US-Mexico trade deal “puts pressure on Canada” to save Nafta
After the US and Mexican presidents celebrated a breakthrough in the arduous renegotiation of the North American Free Trade Agreement (Nafta), analysts claim that the pressure is now on Canada to save its place in the deal.
Earlier this week, US President Donald Trump announced that a deal had been struck with its neighbour to the south.
The deal resolves long-standing sticking points in the automotive sector, where the US has negotiated a requirement that 75% of a vehicle be made in North America (a hike from the previous 62.5%). Of that 75%, between 40% and 45% must be made by workers earning at least US$16 an hour – placing the benefit firmly in US hands, where workers earn a higher wage.
Furthermore, the US has agreed to a more relaxed 16-year lifespan, with a review every six years. Previously it had insisted on a five-year renewal clause, a scenario both Canada and Mexico have been keen to avoid, due to the uncertainty that would bring.
Trump has suggested that the “US-Mexico trade agreement” replace Nafta, while his Mexican counterpart Enrique Pena Nieto has said he hopes that Canada could be included. Either way, the onus has shifted to Canada, with foreign minister Chrystia Freeland cutting her tour of Europe short for trade talks in Washington DC.
“This agreement puts Canada under pressure and brings a breakdown of Nafta a step closer. Pena Nieto will gain nothing politically from the deal which, if ratified, may prevent meddling by Mexican President-elect Andres Manuel Lopez Obrador, but will also absolve him of all responsibility for any of its negative impacts for his entire six-year term, which starts in December,” reads a note from research firm Oxford Analytica.
Trump has said that talks with Canada are “going well” and expressed confidence that a Nafta deal could be concluded this week. Canadian Prime Minister Justin Trudeau, however, was less effusive about the progress, saying that his negotiating team would hold out for an agreement that suits Canada.
“We’re seeing if we can get to the right place by Friday. We’re going to be thoughtful, constructive, creative around the table but we are going to ensure that whatever deal gets agreed to is the right deal for Canada and the right deal for Canadians,” he told reporters.
Other analysts have downplayed the significance of the US-Mexico deal, saying that while the reaction of the financial markets has been positive, thus far, it does not alleviate wider concerns about the protectionist bent of the US government.
They point to the ongoing trade war with China: on August 23, the US began implementing an additional 25% tariff on a second list of Chinese products.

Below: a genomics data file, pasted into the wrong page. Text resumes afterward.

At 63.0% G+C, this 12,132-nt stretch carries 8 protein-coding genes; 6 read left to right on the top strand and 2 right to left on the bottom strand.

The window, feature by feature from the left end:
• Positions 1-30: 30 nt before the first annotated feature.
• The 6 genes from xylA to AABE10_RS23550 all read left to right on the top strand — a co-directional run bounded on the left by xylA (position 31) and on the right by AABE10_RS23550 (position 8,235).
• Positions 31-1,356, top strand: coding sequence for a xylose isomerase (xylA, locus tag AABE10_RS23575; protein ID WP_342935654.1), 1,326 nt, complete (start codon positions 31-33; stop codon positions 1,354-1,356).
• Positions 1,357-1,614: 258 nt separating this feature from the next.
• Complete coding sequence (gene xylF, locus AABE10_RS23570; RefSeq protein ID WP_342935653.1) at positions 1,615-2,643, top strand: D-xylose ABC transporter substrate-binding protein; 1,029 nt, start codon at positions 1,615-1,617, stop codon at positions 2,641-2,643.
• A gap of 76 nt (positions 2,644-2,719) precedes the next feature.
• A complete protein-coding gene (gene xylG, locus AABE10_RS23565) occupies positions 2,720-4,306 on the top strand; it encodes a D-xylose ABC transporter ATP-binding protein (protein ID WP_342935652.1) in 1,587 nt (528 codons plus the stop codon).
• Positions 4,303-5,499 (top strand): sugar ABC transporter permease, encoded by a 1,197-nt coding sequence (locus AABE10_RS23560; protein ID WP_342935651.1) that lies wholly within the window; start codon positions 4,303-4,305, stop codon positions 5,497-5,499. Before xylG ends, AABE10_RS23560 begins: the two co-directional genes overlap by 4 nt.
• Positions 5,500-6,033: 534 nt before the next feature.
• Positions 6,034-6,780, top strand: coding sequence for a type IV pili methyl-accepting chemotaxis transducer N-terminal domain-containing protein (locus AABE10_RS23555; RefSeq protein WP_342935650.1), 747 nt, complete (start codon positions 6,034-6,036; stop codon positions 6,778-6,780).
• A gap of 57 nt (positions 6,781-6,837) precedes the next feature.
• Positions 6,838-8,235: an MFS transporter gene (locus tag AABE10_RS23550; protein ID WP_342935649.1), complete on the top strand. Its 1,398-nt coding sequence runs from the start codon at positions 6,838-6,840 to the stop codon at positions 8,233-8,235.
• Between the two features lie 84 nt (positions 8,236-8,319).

“At the same time as US negotiators were formalising the pact with Mexico, trade talks with China came to nothing and no dates were announced for further talks. Public hearings on proposed US tariffs on US$200bn of Chinese imports also ended yesterday. And our working assumption is still that the US will ultimately go ahead and impose these tariffs,” says Oliver Jones, markets economist at Capital Economics.
He added, however, that the fact that the US administration is willing to negotiate and accept a compromise on trade will be welcomed in China.
It is also likely that should this deal see the light of day, it will force auto manufacturers to rejig their supply chains if they wish to operate tariff-free in the region. The Mexican government estimates that 30% of the cars it makes and sells to the US would not contain sufficient North American content to meet the requirements.
“They [manufacturers] will have to take on new costs — which cars made outside the region will not — whose only benefit is continued access to the zero tariff. And these are not the kinds of costs leading to tangible consumer gains — ie, don’t expect increased fuel efficiency, safer vehicles, or additional creature comforts,” writes Chad Bown, senior fellow at the Peterson Institute of International Economics.
Bown predicts that some manufacturers in the US may benefit from less direct competition from makers in Europe and Asia. However, the downside may be passed onto the US consumer.
“But these ‘gains’ are more than likely offset by their economic downside. Rising costs imply higher prices for American consumers. Equally important is North America’s deteriorating competitiveness as a global export platform for carmakers. As consumer growth in North America slows, these companies are evaluating where they can produce competitively in order to access emerging markets in Asia, South America, and elsewhere. Clunky new rules and higher costs make America, Mexico and Canada a considerably less attractive hub,” Bown says.
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